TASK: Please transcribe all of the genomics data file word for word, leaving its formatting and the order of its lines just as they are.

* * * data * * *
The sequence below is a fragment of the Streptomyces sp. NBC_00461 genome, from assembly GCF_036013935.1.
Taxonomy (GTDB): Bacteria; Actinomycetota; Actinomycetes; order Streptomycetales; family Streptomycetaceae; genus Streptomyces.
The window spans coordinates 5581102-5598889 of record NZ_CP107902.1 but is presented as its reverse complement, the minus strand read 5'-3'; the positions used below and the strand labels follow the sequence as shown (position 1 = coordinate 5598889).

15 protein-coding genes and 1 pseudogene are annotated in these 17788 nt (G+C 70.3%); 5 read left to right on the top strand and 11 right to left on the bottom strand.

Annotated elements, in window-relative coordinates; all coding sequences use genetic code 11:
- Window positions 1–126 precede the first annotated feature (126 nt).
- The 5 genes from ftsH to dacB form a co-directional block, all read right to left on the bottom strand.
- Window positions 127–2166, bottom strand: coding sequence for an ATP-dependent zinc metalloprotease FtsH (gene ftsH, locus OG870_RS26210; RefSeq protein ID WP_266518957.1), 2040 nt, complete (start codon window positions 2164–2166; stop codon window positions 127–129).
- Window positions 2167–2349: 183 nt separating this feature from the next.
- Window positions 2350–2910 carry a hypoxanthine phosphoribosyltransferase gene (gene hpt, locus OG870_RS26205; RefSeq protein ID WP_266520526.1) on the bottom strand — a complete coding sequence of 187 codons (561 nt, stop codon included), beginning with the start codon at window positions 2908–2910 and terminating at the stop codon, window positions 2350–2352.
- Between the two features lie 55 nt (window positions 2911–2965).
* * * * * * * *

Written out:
The sequence below is a fragment of the Streptomyces sp. NBC_00461 genome, from assembly GCF_036013935.1.
Taxonomy (GTDB): Bacteria; Actinomycetota; Actinomycetes; order Streptomycetales; family Streptomycetaceae; genus Streptomyces.
The window spans coordinates 5581102-5598889 of record NZ_CP107902.1 but is presented as its reverse complement, the minus strand read 5'-3'; the positions used below and the strand labels follow the sequence as shown (position 1 = coordinate 5598889).

15 protein-coding genes and 1 pseudogene are annotated in these 17788 nt (G+C 70.3%); 5 read left to right on the top strand and 11 right to left on the bottom strand.

Annotated elements, in window-relative coordinates; all coding sequences use genetic code 11:
- Window positions 1–126 precede the first annotated feature (126 nt).
- The 5 genes from ftsH to dacB form a co-directional block, all read right to left on the bottom strand.
- Window positions 127–2166, bottom strand: coding sequence for an ATP-dependent zinc metalloprotease FtsH (gene ftsH, locus OG870_RS26210; RefSeq protein ID WP_266518957.1), 2040 nt, complete (start codon window positions 2164–2166; stop codon window positions 127–129).
- Window positions 2167–2349: 183 nt separating this feature from the next.
- Window positions 2350–2910 carry a hypoxanthine phosphoribosyltransferase gene (gene hpt, locus OG870_RS26205; RefSeq protein ID WP_266520526.1) on the bottom strand — a complete coding sequence of 187 codons (561 nt, stop codon included), beginning with the start codon at window positions 2908–2910 and terminating at the stop codon, window positions 2350–2352.
- Between the two features lie 55 nt (window positions 2911–2965).